The further down into the station you descend, the darker blue the tiling becomes, just like a Nemo-esque descent into an undersea world. But don’t forget to look up. Blanca’s artwork Crater de luz (Cone of light) is above your head, a funnel-shaped mosaic tiled void leading all the way to the surface and bringing light into the station. It’s enhanced by a web of LED illumination, which is actually another artwork in its own right. It’s called Relative Light and is by American artist Robert Wilson.

Crater de Luz by Oscar Tusquets Blanca, and Relative Light by Robert Wilson, Toledo metro station. Photo by CasteFoto [CC BY-NC 2.0] via this flickr page
Crater de Luz by Oscar Tusquets Blanca, and Relative Light by Robert Wilson, Toledo metro station. Photo by CasteFoto [CC BY-NC 2.0] via this flickr page

At the bottom of the escalators, wave-shaped relief forms faced with dark blue mosaic tiles spring from the walls. This is Olas, another of Blanca’s artworks which are part of the fabric of the station.

Olas by Oscar Tusquets Blanca, Toledo metro station. Photo By Andrècruz23 (Own work) [Public domain], via Wikimedia Commons
Olas by Oscar Tusquets Blanca, Toledo metro station. Photo by Andrècruz23 (Own work) [Public domain], via Wikimedia Commons

Alongside a travelator, another artwork continues the sea theme. This is By the Sea, You and Me, a seascape on two giant lightboxes, which ripples gently as an observer walks past, due to the artwork being printed on lenticular sheets. This is another artwork by Robert Wilson.

By the Sea, You and Me by Robert Wilson. Photo By Gigi Sorrentino (Own work) [CC-BY-SA-4.0], via Wikimedia Commons
By the Sea, You and Me by Robert Wilson, Toledo metro station. Photo by Gigi Sorrentino (Own work) [CC-BY-SA-4.0], via Wikimedia Commons

If there’s a criticism of this startling station, it’s the inclusion of other artworks which do not directly relate to the immersive submersive experience that Blanca has created. These include Human Race, “a photographic study on the morphology of human beings” by Italian artist Oliviero Toscani; and The Flying, a mural of people flying with birds and aircraft by Ukrainian artists Ilya and Emilia Kabakov (both artworks, and several others can be found in the guide to the station, under “further reading” below). Whatever the intrinsic qualities of these works, the station might have greater impact if it was all of a piece on a water theme. Less is often more, after all.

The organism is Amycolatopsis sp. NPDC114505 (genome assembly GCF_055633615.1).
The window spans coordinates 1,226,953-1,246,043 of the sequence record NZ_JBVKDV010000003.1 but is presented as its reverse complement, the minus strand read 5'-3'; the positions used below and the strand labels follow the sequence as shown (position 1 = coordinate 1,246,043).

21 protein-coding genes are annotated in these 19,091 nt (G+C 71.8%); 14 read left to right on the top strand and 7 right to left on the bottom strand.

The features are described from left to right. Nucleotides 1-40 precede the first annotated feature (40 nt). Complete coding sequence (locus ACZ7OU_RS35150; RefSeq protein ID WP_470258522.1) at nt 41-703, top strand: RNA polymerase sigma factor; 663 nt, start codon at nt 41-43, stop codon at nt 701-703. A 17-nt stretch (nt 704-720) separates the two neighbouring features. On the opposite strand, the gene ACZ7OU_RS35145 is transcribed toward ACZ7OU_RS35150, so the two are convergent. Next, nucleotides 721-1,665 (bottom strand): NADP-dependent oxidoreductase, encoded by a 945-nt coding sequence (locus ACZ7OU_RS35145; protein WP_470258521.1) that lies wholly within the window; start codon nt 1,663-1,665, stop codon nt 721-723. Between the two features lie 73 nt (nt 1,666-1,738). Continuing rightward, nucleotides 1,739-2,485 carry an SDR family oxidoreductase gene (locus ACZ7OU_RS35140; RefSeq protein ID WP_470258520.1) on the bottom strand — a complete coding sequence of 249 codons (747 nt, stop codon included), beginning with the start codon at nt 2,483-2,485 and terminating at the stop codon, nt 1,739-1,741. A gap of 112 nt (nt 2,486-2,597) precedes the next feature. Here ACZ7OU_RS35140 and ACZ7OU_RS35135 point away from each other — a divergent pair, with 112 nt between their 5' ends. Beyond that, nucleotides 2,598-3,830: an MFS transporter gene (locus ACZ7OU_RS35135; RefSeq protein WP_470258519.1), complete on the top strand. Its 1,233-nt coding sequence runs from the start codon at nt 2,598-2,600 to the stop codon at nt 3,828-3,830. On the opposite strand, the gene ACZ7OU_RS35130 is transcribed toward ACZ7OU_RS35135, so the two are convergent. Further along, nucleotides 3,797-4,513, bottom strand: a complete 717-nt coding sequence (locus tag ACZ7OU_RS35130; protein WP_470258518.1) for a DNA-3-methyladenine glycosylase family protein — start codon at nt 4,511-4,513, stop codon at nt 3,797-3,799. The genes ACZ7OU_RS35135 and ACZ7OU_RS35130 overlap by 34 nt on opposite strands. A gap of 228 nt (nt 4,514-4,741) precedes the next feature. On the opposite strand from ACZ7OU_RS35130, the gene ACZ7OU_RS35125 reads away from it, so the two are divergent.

But for sheer chutzpah, Toledo is hard to beat. It’s the metro station where you can dive deep into the ocean without ever getting your feet wet.

bibliography / further reading

MetroNapoli’s official guide to Toledo station’s artwork, here

how to find Toledo metro station

follow this link to the beauty of transport‘s map of beauty

2 thoughts on “Standing on the Platform and Looking Up at the Waves (Toledo metro station, Naples, Italy)

  1. Amusing headline to this piece. You can stand on Dawlish station and look at the waves, in fact you can often take a shower in them even on the (up side) platform on the far side from the sea.